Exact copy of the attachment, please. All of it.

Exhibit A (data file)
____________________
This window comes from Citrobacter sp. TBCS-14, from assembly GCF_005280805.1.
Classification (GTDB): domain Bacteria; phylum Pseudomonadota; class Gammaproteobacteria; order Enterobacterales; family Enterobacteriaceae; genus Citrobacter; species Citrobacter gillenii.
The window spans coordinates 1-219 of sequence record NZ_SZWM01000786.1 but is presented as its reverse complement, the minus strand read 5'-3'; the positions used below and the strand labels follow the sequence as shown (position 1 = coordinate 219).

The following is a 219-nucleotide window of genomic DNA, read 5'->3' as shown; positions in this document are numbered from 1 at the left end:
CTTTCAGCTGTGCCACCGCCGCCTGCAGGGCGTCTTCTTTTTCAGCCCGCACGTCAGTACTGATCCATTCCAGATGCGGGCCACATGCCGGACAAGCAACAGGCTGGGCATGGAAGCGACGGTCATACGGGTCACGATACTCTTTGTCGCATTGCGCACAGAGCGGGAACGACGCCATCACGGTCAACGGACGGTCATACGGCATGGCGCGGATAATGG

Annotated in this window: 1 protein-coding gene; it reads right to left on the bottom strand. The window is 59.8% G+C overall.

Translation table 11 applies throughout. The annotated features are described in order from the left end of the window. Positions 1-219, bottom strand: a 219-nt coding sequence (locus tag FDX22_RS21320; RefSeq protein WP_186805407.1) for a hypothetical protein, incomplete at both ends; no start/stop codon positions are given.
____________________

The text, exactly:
This window comes from Citrobacter sp. TBCS-14, from assembly GCF_005280805.1.
Classification (GTDB): domain Bacteria; phylum Pseudomonadota; class Gammaproteobacteria; order Enterobacterales; family Enterobacteriaceae; genus Citrobacter; species Citrobacter gillenii.
The window spans coordinates 1-219 of sequence record NZ_SZWM01000786.1 but is presented as its reverse complement, the minus strand read 5'-3'; the positions used below and the strand labels follow the sequence as shown (position 1 = coordinate 219).

The following is a 219-nucleotide window of genomic DNA, read 5'->3' as shown; positions in this document are numbered from 1 at the left end:
CTTTCAGCTGTGCCACCGCCGCCTGCAGGGCGTCTTCTTTTTCAGCCCGCACGTCAGTACTGATCCATTCCAGATGCGGGCCACATGCCGGACAAGCAACAGGCTGGGCATGGAAGCGACGGTCATACGGGTCACGATACTCTTTGTCGCATTGCGCACAGAGCGGGAACGACGCCATCACGGTCAACGGACGGTCATACGGCATGGCGCGGATAATGG

Annotated in this window: 1 protein-coding gene; it reads right to left on the bottom strand. The window is 59.8% G+C overall.

Translation table 11 applies throughout. The annotated features are described in order from the left end of the window. Positions 1-219, bottom strand: a 219-nt coding sequence (locus tag FDX22_RS21320; RefSeq protein WP_186805407.1) for a hypothetical protein, incomplete at both ends; no start/stop codon positions are given.